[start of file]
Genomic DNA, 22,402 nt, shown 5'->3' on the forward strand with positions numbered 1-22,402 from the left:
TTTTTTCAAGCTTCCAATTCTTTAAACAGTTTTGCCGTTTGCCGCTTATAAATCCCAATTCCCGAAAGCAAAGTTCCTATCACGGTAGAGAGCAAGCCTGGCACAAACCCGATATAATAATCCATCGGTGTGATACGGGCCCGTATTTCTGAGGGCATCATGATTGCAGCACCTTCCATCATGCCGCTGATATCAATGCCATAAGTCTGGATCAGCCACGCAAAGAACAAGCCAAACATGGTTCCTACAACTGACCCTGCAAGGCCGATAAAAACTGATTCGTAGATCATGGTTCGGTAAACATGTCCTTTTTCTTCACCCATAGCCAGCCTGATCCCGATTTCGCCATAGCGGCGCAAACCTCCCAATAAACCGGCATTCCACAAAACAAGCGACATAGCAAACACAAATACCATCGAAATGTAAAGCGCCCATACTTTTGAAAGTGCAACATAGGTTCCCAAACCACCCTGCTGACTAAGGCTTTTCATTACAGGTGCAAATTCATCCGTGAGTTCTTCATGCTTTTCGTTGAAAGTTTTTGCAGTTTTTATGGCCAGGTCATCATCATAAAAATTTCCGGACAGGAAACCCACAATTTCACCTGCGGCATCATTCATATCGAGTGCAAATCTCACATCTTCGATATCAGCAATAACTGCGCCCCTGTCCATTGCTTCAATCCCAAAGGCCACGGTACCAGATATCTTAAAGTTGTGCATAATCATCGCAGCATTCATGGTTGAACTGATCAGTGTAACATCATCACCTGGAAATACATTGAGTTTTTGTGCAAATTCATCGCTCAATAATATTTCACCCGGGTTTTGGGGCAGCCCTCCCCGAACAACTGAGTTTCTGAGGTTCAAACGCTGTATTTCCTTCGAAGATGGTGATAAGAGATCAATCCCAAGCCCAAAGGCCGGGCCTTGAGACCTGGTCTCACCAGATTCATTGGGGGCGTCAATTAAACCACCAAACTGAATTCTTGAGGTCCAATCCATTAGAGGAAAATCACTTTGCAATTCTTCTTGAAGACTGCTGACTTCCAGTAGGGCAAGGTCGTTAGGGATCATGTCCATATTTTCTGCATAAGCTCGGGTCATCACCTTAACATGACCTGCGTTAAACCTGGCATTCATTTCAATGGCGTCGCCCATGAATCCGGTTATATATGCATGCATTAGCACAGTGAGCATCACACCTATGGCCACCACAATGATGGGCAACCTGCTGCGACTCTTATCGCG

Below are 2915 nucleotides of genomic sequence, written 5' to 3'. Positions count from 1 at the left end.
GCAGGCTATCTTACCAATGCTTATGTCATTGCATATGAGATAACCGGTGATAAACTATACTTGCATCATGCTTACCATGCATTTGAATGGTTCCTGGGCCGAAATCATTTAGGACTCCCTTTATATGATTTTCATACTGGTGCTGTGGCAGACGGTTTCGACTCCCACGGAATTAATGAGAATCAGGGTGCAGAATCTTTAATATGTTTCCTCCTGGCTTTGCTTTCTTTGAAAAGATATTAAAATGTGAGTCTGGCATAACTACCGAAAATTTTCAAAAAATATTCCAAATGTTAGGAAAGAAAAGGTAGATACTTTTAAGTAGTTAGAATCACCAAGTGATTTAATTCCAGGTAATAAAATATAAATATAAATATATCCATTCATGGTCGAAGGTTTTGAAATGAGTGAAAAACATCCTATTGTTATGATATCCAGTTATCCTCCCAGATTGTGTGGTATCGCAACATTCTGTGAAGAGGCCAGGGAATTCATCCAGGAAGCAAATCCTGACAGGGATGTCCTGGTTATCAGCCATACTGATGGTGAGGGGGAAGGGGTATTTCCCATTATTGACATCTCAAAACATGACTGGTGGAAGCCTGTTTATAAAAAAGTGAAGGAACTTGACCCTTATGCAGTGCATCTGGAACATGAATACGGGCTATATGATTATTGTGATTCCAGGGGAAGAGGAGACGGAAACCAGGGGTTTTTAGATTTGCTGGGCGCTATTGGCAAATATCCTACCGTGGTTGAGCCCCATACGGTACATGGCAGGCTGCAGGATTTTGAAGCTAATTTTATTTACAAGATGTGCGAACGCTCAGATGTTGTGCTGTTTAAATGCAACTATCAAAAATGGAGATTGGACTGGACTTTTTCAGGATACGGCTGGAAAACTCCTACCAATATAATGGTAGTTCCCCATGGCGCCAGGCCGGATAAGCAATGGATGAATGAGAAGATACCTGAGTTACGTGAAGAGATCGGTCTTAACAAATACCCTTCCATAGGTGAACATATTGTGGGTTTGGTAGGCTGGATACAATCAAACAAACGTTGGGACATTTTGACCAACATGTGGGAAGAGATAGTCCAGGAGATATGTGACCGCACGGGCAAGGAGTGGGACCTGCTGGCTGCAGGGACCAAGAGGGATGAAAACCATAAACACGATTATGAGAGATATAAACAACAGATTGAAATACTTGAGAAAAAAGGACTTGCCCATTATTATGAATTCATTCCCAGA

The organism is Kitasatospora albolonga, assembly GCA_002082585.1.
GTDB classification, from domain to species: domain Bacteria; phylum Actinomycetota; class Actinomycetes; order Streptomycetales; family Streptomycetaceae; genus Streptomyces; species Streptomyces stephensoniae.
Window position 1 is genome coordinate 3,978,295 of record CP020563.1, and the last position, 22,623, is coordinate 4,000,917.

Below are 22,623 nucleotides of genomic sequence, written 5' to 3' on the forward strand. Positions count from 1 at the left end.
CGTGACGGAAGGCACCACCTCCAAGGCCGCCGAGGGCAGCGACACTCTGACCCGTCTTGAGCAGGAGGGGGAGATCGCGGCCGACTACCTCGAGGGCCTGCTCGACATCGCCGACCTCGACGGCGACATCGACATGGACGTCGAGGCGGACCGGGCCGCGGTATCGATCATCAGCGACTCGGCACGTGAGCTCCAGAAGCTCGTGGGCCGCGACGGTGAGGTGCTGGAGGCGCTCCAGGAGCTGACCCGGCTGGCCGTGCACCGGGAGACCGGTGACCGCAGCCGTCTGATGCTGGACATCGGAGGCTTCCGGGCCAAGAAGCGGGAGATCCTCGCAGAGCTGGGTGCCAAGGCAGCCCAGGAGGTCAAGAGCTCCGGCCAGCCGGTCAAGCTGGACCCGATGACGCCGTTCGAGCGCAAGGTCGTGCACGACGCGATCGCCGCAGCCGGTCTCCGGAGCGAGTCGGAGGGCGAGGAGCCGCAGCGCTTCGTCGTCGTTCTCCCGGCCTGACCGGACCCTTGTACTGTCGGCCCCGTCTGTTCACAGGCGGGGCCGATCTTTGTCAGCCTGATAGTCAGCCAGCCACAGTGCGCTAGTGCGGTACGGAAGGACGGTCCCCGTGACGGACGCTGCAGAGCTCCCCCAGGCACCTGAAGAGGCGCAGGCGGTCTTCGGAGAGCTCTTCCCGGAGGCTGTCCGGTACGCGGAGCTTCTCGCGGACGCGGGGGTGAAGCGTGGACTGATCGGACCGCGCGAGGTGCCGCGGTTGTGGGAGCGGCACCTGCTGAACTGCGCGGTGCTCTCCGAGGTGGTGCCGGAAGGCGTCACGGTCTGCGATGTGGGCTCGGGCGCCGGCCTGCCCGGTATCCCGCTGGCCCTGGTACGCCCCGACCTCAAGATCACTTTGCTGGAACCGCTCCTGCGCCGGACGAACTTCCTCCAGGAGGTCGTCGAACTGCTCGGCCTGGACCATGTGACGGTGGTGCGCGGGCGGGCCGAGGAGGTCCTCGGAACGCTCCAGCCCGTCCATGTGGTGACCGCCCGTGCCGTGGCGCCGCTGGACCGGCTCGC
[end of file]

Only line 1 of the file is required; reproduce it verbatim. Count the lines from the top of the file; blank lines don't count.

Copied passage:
Genomic DNA, 22,402 nt, shown 5'->3' on the forward strand with positions numbered 1-22,402 from the left: